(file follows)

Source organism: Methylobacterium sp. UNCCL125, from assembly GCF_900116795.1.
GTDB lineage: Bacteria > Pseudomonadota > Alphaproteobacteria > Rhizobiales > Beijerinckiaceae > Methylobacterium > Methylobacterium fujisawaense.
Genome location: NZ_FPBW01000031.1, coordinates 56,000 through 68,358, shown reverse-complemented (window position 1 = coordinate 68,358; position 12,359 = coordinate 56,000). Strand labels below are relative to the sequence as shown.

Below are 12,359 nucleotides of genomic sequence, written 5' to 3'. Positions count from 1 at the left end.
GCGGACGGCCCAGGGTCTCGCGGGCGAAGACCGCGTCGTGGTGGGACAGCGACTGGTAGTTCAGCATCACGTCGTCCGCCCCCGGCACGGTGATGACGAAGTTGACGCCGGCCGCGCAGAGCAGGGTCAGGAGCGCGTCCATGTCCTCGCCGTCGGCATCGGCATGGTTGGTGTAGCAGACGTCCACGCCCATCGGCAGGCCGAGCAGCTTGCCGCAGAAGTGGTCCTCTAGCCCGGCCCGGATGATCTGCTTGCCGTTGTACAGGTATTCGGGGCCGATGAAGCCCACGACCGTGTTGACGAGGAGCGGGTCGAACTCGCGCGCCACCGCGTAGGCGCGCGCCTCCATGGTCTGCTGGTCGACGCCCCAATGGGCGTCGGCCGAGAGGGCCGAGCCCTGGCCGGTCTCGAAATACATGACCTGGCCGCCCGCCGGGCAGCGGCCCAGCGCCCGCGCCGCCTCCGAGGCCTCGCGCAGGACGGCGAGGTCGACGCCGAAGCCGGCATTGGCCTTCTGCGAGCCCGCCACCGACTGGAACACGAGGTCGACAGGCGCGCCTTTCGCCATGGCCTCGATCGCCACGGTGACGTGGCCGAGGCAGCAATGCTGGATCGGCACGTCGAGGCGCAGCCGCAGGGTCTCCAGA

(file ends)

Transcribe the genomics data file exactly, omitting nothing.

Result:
Source organism: Methylobacterium sp. UNCCL125, from assembly GCF_900116795.1.
GTDB lineage: Bacteria > Pseudomonadota > Alphaproteobacteria > Rhizobiales > Beijerinckiaceae > Methylobacterium > Methylobacterium fujisawaense.
Genome location: NZ_FPBW01000031.1, coordinates 56,000 through 68,358, shown reverse-complemented (window position 1 = coordinate 68,358; position 12,359 = coordinate 56,000). Strand labels below are relative to the sequence as shown.

Below are 12,359 nucleotides of genomic sequence, written 5' to 3'. Positions count from 1 at the left end.
GCGGACGGCCCAGGGTCTCGCGGGCGAAGACCGCGTCGTGGTGGGACAGCGACTGGTAGTTCAGCATCACGTCGTCCGCCCCCGGCACGGTGATGACGAAGTTGACGCCGGCCGCGCAGAGCAGGGTCAGGAGCGCGTCCATGTCCTCGCCGTCGGCATCGGCATGGTTGGTGTAGCAGACGTCCACGCCCATCGGCAGGCCGAGCAGCTTGCCGCAGAAGTGGTCCTCTAGCCCGGCCCGGATGATCTGCTTGCCGTTGTACAGGTATTCGGGGCCGATGAAGCCCACGACCGTGTTGACGAGGAGCGGGTCGAACTCGCGCGCCACCGCGTAGGCGCGCGCCTCCATGGTCTGCTGGTCGACGCCCCAATGGGCGTCGGCCGAGAGGGCCGAGCCCTGGCCGGTCTCGAAATACATGACCTGGCCGCCCGCCGGGCAGCGGCCCAGCGCCCGCGCCGCCTCCGAGGCCTCGCGCAGGACGGCGAGGTCGACGCCGAAGCCGGCATTGGCCTTCTGCGAGCCCGCCACCGACTGGAACACGAGGTCGACAGGCGCGCCTTTCGCCATGGCCTCGATCGCCACGGTGACGTGGCCGAGGCAGCAATGCTGGATCGGCACGTCGAGGCGCAGCCGCAGGGTCTCCAGA